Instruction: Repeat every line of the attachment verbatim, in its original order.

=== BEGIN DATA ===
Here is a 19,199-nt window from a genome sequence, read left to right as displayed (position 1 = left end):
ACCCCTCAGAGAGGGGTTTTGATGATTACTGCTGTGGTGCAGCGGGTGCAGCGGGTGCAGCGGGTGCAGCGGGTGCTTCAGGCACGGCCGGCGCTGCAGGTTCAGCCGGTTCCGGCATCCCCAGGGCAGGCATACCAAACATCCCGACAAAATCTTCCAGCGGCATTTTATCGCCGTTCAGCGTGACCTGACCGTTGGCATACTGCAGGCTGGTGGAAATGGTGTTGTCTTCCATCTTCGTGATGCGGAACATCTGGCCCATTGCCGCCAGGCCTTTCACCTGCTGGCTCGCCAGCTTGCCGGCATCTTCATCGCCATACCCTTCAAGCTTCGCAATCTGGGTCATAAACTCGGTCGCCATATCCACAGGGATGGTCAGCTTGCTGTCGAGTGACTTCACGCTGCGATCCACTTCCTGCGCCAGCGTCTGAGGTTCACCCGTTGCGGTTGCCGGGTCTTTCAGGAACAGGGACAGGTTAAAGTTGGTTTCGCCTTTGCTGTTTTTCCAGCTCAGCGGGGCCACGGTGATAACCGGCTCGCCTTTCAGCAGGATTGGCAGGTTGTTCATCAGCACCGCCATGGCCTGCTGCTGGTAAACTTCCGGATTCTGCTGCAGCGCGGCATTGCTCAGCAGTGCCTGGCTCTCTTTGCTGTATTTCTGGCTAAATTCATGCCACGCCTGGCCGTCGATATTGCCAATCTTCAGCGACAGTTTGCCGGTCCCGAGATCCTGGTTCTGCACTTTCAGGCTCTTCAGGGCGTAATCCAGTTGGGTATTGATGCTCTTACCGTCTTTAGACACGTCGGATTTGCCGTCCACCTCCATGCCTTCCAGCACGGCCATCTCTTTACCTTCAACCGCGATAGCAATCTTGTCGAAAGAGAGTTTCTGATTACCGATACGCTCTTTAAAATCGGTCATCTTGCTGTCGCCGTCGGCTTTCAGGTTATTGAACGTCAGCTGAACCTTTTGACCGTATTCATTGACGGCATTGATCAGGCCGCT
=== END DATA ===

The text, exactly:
Here is a 19,199-nt window from a genome sequence, read left to right as displayed (position 1 = left end):
ACCCCTCAGAGAGGGGTTTTGATGATTACTGCTGTGGTGCAGCGGGTGCAGCGGGTGCAGCGGGTGCAGCGGGTGCTTCAGGCACGGCCGGCGCTGCAGGTTCAGCCGGTTCCGGCATCCCCAGGGCAGGCATACCAAACATCCCGACAAAATCTTCCAGCGGCATTTTATCGCCGTTCAGCGTGACCTGACCGTTGGCATACTGCAGGCTGGTGGAAATGGTGTTGTCTTCCATCTTCGTGATGCGGAACATCTGGCCCATTGCCGCCAGGCCTTTCACCTGCTGGCTCGCCAGCTTGCCGGCATCTTCATCGCCATACCCTTCAAGCTTCGCAATCTGGGTCATAAACTCGGTCGCCATATCCACAGGGATGGTCAGCTTGCTGTCGAGTGACTTCACGCTGCGATCCACTTCCTGCGCCAGCGTCTGAGGTTCACCCGTTGCGGTTGCCGGGTCTTTCAGGAACAGGGACAGGTTAAAGTTGGTTTCGCCTTTGCTGTTTTTCCAGCTCAGCGGGGCCACGGTGATAACCGGCTCGCCTTTCAGCAGGATTGGCAGGTTGTTCATCAGCACCGCCATGGCCTGCTGCTGGTAAACTTCCGGATTCTGCTGCAGCGCGGCATTGCTCAGCAGTGCCTGGCTCTCTTTGCTGTATTTCTGGCTAAATTCATGCCACGCCTGGCCGTCGATATTGCCAATCTTCAGCGACAGTTTGCCGGTCCCGAGATCCTGGTTCTGCACTTTCAGGCTCTTCAGGGCGTAATCCAGTTGGGTATTGATGCTCTTACCGTCTTTAGACACGTCGGATTTGCCGTCCACCTCCATGCCTTCCAGCACGGCCATCTCTTTACCTTCAACCGCGATAGCAATCTTGTCGAAAGAGAGTTTCTGATTACCGATACGCTCTTTAAAATCGGTCATCTTGCTGTCGCCGTCGGCTTTCAGGTTATTGAACGTCAGCTGAACCTTTTGACCGTATTCATTGACGGCATTGATCAGGCCGCT